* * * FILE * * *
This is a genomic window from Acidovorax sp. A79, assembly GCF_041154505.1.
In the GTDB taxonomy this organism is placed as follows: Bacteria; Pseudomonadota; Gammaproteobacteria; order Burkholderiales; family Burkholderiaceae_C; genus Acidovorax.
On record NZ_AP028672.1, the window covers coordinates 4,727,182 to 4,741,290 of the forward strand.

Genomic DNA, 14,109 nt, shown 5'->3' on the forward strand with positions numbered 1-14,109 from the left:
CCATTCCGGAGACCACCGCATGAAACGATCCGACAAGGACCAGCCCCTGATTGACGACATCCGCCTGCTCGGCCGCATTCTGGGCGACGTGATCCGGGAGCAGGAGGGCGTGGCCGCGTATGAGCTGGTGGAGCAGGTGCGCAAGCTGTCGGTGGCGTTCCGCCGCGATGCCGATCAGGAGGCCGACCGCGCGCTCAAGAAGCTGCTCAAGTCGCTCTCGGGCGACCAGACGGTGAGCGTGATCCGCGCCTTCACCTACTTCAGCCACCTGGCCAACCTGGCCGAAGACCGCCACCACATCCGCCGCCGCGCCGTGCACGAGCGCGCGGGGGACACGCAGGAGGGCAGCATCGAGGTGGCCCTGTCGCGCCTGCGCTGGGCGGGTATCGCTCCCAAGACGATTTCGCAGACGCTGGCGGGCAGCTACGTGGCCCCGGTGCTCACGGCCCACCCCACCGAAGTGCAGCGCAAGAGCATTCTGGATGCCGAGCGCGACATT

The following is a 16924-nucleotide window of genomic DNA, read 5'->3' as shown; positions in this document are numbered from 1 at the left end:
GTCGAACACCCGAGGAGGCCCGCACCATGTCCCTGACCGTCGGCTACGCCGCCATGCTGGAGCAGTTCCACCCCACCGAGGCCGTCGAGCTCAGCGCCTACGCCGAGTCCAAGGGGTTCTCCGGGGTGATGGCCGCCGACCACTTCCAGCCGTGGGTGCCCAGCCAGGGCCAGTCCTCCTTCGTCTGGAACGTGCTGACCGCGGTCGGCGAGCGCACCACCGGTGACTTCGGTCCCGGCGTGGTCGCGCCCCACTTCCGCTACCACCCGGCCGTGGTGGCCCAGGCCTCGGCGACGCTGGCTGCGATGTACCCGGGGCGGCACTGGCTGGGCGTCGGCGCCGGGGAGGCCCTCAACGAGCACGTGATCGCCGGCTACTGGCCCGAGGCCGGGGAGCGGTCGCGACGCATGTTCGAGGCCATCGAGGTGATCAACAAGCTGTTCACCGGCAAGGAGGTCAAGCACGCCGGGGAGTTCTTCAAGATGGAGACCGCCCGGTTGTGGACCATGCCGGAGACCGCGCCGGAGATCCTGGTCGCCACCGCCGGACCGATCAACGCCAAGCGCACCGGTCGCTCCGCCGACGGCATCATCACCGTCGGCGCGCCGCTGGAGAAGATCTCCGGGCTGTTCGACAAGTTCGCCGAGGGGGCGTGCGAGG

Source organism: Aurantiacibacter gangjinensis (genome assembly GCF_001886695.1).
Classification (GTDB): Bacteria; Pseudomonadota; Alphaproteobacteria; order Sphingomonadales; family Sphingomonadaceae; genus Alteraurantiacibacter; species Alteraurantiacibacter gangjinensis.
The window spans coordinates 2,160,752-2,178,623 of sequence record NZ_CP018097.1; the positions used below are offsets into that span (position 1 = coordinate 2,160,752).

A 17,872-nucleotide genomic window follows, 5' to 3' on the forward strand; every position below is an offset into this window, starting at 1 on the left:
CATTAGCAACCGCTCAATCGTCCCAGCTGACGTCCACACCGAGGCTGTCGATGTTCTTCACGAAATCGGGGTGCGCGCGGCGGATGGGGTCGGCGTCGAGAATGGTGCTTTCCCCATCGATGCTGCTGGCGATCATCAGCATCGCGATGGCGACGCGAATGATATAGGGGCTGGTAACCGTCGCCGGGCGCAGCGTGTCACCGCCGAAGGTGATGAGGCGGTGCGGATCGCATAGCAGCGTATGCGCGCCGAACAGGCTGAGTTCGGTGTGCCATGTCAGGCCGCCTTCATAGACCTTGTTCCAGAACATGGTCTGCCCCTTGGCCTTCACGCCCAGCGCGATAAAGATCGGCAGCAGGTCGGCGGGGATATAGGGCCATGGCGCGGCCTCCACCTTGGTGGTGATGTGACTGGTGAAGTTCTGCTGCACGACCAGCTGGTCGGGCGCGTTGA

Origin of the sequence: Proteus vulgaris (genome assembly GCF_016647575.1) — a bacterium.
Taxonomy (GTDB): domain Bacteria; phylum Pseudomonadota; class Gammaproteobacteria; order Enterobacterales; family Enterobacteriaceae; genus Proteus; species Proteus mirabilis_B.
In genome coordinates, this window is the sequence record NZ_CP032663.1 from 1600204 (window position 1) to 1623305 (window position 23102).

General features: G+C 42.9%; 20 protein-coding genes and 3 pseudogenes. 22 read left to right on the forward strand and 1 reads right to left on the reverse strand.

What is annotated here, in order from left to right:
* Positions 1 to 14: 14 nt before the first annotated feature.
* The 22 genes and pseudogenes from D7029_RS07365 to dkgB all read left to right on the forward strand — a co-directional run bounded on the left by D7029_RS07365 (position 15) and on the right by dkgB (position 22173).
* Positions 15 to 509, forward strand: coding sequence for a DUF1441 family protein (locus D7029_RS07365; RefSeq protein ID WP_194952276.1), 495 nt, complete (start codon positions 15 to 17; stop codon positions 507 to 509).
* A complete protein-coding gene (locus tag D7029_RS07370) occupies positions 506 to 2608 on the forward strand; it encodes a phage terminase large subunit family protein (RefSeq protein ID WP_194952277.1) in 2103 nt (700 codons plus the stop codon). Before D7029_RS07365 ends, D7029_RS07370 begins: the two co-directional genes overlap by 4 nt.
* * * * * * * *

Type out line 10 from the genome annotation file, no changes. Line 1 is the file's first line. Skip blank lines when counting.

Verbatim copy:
The window spans coordinates 2,160,752-2,178,623 of sequence record NZ_CP018097.1; the positions used below are offsets into that span (position 1 = coordinate 2,160,752).